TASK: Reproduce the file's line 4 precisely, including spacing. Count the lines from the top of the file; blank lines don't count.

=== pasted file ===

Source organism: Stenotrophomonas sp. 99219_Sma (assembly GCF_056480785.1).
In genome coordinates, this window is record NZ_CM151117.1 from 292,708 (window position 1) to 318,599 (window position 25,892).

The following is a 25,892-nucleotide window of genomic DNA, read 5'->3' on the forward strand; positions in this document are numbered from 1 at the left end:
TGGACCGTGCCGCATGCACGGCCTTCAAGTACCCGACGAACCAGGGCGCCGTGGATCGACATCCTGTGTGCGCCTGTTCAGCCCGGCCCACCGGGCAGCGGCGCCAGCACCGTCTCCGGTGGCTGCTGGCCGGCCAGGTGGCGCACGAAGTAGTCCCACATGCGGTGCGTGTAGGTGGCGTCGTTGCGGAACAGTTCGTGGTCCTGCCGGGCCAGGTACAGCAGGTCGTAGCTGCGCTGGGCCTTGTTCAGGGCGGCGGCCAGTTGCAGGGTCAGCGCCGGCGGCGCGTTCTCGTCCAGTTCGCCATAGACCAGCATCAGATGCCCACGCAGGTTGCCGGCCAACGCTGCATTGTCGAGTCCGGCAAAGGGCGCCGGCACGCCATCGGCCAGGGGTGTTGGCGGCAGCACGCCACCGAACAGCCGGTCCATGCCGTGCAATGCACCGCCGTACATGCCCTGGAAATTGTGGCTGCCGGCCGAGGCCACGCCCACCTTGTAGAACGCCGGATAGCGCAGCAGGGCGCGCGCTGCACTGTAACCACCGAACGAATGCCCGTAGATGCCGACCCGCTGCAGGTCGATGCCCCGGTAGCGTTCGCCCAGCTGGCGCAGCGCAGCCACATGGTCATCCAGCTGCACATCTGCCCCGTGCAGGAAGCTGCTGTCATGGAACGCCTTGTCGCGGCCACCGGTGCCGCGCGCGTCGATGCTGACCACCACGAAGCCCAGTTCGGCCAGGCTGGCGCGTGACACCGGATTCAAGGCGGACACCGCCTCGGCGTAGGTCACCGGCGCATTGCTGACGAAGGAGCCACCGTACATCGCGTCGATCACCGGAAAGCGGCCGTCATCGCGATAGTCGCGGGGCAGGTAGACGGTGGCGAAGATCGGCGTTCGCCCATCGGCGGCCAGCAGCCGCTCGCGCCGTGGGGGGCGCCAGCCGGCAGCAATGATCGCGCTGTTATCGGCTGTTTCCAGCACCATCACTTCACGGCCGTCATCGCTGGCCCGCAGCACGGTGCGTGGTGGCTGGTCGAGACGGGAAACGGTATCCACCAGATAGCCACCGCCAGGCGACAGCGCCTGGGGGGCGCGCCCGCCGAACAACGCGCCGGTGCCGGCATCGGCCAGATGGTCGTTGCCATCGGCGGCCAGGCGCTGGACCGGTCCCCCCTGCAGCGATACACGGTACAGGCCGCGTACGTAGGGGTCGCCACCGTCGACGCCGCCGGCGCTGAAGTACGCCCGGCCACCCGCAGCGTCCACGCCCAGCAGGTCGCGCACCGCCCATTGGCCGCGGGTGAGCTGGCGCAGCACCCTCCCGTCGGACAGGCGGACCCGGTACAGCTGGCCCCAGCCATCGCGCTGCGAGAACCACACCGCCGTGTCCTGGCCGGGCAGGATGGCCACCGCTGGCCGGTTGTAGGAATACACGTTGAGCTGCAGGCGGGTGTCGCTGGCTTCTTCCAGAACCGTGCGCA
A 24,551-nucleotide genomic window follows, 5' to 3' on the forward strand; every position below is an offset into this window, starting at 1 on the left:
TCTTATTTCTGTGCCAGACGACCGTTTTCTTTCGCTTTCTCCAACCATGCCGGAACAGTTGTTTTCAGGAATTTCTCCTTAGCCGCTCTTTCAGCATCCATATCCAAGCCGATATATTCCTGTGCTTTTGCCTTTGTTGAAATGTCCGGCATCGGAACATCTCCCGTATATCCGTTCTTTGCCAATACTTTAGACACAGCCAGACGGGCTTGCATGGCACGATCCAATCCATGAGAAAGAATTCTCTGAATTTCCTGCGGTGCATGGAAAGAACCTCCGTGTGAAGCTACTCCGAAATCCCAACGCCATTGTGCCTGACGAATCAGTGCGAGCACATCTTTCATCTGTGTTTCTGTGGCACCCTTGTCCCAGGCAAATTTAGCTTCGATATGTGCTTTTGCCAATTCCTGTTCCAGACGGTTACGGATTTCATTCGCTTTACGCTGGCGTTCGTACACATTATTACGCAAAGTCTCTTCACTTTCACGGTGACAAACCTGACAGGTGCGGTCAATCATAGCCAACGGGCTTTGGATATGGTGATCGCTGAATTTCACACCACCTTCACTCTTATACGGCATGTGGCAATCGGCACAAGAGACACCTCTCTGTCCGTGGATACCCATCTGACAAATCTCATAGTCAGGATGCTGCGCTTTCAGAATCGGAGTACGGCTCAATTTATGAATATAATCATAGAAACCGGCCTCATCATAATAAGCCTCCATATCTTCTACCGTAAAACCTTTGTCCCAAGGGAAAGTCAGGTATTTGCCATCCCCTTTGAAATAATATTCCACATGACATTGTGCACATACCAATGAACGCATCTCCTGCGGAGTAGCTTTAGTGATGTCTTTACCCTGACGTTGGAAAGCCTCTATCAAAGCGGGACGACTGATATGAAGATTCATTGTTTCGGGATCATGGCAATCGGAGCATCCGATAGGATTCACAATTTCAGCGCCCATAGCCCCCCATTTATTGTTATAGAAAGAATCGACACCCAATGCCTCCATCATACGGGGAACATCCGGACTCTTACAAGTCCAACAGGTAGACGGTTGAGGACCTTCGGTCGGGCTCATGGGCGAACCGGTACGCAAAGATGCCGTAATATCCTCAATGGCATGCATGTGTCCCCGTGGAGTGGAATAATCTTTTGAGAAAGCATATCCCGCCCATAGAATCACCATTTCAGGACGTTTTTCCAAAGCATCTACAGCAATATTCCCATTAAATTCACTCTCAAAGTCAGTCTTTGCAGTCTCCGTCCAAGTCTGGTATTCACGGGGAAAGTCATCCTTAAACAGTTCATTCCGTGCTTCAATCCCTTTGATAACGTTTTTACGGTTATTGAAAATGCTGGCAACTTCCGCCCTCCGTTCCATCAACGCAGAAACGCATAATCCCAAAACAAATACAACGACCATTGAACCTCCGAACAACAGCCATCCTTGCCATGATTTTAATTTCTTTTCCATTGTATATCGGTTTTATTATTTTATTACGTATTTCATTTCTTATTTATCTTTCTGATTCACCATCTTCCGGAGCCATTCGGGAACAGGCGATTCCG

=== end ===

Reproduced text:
TGGACCGTGCCGCATGCACGGCCTTCAAGTACCCGACGAACCAGGGCGCCGTGGATCGACATCCTGTGTGCGCCTGTTCAGCCCGGCCCACCGGGCAGCGGCGCCAGCACCGTCTCCGGTGGCTGCTGGCCGGCCAGGTGGCGCACGAAGTAGTCCCACATGCGGTGCGTGTAGGTGGCGTCGTTGCGGAACAGTTCGTGGTCCTGCCGGGCCAGGTACAGCAGGTCGTAGCTGCGCTGGGCCTTGTTCAGGGCGGCGGCCAGTTGCAGGGTCAGCGCCGGCGGCGCGTTCTCGTCCAGTTCGCCATAGACCAGCATCAGATGCCCACGCAGGTTGCCGGCCAACGCTGCATTGTCGAGTCCGGCAAAGGGCGCCGGCACGCCATCGGCCAGGGGTGTTGGCGGCAGCACGCCACCGAACAGCCGGTCCATGCCGTGCAATGCACCGCCGTACATGCCCTGGAAATTGTGGCTGCCGGCCGAGGCCACGCCCACCTTGTAGAACGCCGGATAGCGCAGCAGGGCGCGCGCTGCACTGTAACCACCGAACGAATGCCCGTAGATGCCGACCCGCTGCAGGTCGATGCCCCGGTAGCGTTCGCCCAGCTGGCGCAGCGCAGCCACATGGTCATCCAGCTGCACATCTGCCCCGTGCAGGAAGCTGCTGTCATGGAACGCCTTGTCGCGGCCACCGGTGCCGCGCGCGTCGATGCTGACCACCACGAAGCCCAGTTCGGCCAGGCTGGCGCGTGACACCGGATTCAAGGCGGACACCGCCTCGGCGTAGGTCACCGGCGCATTGCTGACGAAGGAGCCACCGTACATCGCGTCGATCACCGGAAAGCGGCCGTCATCGCGATAGTCGCGGGGCAGGTAGACGGTGGCGAAGATCGGCGTTCGCCCATCGGCGGCCAGCAGCCGCTCGCGCCGTGGGGGGCGCCAGCCGGCAGCAATGATCGCGCTGTTATCGGCTGTTTCCAGCACCATCACTTCACGGCCGTCATCGCTGGCCCGCAGCACGGTGCGTGGTGGCTGGTCGAGACGGGAAACGGTATCCACCAGATAGCCACCGCCAGGCGACAGCGCCTGGGGGGCGCGCCCGCCGAACAACGCGCCGGTGCCGGCATCGGCCAGATGGTCGTTGCCATCGGCGGCCAGGCGCTGGACCGGTCCCCCCTGCAGCGATACACGGTACAGGCCGCGTACGTAGGGGTCGCCACCGTCGACGCCGCCGGCGCTGAAGTACGCCCGGCCACCCGCAGCGTCCACGCCCAGCAGGTCGCGCACCGCCCATTGGCCGCGGGTGAGCTGGCGCAGCACCCTCCCGTCGGACAGGCGGACCCGGTACAGCTGGCCCCAGCCATCGCGCTGCGAGAACCACACCGCCGTGTCCTGGCCGGGCAGGATGGCCACCGCTGGCCGGTTGTAGGAATACACGTTGAGCTGCAGGCGGGTGTCGCTGGCTTCTTCCAGAACCGTGCGCA